Automatic Temporary Retraining Orders (or “ATROs”) are judicial orders that automatically take effect when one spouse files for divorce, annulment, or legal separation. These orders prevent both spouses from taking certain actions with regards to the couple’s children or joint assets. An ATRO will not take affect until one spouse receives the summons, which is a legal document that gives you notice that your spouse is filing for divorce.1
Purpose of Automatic Temporary Restraining Orders (Family Code 2040)
Under California Family Code 2040, once an ATRO takes effect there are several court orders that you must follow, which are:
- You must not take any of your children out of state or apply for a new or replacement passport for your child without the other parent’s prior written consent;
- You must not take any action that may affect the legal status (for example sell or transfer ownership) of any joint or separate property, whether real estate or other possessions, without the prior written consent of your spouse unless such action is in the usual course of business or necessary to do so;
- You are required to give your spouse five days prior notice before making an “extravagant” purchase, which excludes hiring an attorney;
- You must not take any action to affect any insurance policy that mutually benefits your spouse and/or your children. This includes refraining from cancelling, borrowing against, transferring, or changing the beneficiary on any insurance policy; and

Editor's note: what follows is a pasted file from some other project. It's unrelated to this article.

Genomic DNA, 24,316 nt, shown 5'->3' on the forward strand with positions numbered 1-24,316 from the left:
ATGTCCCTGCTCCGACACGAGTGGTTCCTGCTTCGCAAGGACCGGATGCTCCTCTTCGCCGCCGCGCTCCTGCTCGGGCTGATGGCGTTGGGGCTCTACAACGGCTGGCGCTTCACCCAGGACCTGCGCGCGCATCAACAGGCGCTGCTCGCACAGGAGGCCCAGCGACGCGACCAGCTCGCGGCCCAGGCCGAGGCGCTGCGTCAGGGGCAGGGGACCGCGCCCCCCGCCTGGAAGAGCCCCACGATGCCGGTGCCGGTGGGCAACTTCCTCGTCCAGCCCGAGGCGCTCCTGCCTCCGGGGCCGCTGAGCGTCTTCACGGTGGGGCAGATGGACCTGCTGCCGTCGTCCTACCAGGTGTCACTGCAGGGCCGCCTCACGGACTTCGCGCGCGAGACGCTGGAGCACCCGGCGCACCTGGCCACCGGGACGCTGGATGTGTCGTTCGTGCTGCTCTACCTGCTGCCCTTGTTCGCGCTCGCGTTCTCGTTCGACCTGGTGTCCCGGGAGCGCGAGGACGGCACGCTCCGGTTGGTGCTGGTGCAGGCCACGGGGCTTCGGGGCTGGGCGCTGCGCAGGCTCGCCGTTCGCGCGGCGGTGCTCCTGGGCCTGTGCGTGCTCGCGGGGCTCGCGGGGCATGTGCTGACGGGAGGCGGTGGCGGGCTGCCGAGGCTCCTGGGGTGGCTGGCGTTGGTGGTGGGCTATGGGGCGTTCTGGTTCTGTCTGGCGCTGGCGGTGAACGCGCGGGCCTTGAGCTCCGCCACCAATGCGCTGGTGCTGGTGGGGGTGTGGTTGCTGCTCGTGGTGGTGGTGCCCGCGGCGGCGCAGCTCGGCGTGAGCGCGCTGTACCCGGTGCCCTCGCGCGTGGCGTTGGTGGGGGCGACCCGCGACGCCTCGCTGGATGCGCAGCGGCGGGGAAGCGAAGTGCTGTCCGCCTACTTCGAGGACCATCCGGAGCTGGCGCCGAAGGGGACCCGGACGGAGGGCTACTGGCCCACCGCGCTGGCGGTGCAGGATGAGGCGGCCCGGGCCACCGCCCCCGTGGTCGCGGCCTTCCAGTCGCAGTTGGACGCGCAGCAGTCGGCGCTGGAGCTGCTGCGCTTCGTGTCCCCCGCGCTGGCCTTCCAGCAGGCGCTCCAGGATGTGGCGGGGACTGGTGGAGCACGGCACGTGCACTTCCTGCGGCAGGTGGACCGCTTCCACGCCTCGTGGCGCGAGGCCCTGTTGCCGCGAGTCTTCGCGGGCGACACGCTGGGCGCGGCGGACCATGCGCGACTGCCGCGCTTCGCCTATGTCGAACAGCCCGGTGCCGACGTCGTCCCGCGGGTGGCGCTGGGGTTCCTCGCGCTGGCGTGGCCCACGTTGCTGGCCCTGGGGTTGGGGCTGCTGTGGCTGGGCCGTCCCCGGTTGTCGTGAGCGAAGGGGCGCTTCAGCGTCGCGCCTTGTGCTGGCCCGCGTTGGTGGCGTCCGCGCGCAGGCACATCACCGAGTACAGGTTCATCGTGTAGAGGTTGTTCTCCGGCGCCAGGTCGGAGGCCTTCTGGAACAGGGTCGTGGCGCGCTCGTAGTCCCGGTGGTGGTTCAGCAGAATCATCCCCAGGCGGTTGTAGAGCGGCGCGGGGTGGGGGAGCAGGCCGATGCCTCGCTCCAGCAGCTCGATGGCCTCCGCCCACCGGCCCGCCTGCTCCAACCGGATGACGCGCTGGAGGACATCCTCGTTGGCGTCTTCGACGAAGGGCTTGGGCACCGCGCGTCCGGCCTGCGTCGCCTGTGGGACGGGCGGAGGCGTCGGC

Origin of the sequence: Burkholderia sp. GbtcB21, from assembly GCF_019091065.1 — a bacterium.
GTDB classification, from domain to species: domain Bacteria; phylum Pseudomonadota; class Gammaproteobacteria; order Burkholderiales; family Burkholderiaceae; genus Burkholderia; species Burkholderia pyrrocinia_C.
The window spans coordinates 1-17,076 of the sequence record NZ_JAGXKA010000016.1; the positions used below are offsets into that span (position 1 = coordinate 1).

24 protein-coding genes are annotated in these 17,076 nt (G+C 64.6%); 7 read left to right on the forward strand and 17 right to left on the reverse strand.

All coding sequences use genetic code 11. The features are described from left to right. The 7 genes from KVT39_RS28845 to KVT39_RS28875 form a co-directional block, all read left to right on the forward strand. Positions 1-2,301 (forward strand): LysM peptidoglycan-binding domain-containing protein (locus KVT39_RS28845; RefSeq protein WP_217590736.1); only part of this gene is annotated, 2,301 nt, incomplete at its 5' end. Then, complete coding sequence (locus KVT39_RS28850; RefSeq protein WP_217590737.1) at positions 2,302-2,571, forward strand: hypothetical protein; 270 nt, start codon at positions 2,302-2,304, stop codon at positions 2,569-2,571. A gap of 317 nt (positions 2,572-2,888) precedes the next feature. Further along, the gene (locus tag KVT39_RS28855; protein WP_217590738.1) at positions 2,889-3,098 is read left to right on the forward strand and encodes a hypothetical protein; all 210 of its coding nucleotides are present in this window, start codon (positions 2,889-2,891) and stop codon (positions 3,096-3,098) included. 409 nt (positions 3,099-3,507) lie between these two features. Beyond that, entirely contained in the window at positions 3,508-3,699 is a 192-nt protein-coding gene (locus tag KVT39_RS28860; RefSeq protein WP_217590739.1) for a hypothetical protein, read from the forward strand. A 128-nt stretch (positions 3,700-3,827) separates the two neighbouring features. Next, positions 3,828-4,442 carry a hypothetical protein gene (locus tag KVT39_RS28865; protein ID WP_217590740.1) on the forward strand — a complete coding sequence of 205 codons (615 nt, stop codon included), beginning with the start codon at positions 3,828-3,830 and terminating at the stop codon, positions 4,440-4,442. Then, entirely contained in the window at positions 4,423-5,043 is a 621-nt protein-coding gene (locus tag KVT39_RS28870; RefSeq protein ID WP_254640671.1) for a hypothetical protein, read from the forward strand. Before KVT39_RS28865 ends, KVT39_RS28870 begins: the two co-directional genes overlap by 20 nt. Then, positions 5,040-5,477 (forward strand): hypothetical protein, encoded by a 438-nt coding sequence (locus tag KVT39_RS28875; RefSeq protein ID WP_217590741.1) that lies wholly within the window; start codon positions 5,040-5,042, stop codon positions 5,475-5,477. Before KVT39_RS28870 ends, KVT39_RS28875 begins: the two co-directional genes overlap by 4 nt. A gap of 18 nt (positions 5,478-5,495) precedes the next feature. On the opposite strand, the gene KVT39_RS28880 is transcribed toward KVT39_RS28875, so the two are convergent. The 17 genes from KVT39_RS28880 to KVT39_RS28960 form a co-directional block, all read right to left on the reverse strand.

- You must refrain from changing any legal document (other than your last will and testament) affecting the transfer of property upon your death without your spouse’s prior written consent. This includes revocable trusts, totten trusts, bank accounts, and investment accounts.
If you violate the retraining order, you could be held in contempt, and it may be considered by the court regarding your divorce settlement or child custody.
Modifying an ATRO
Either spouse may be able to change the automatic conditions or terms of the restraining order if you get a court order. In order to do so, your family law attorney must appear before a judge and show good cause for doing so. Once a divorce is finalized, however, it is unnecessary to do so because the ATRO will be lifted.
Duration of the Restraining Order
An ATRO will last until your divorce is final or for the duration of your legal separation. If both parties agree, you can get a court order to terminate the restraining order at an earlier date.
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1. Fam. Code, § 2040↩
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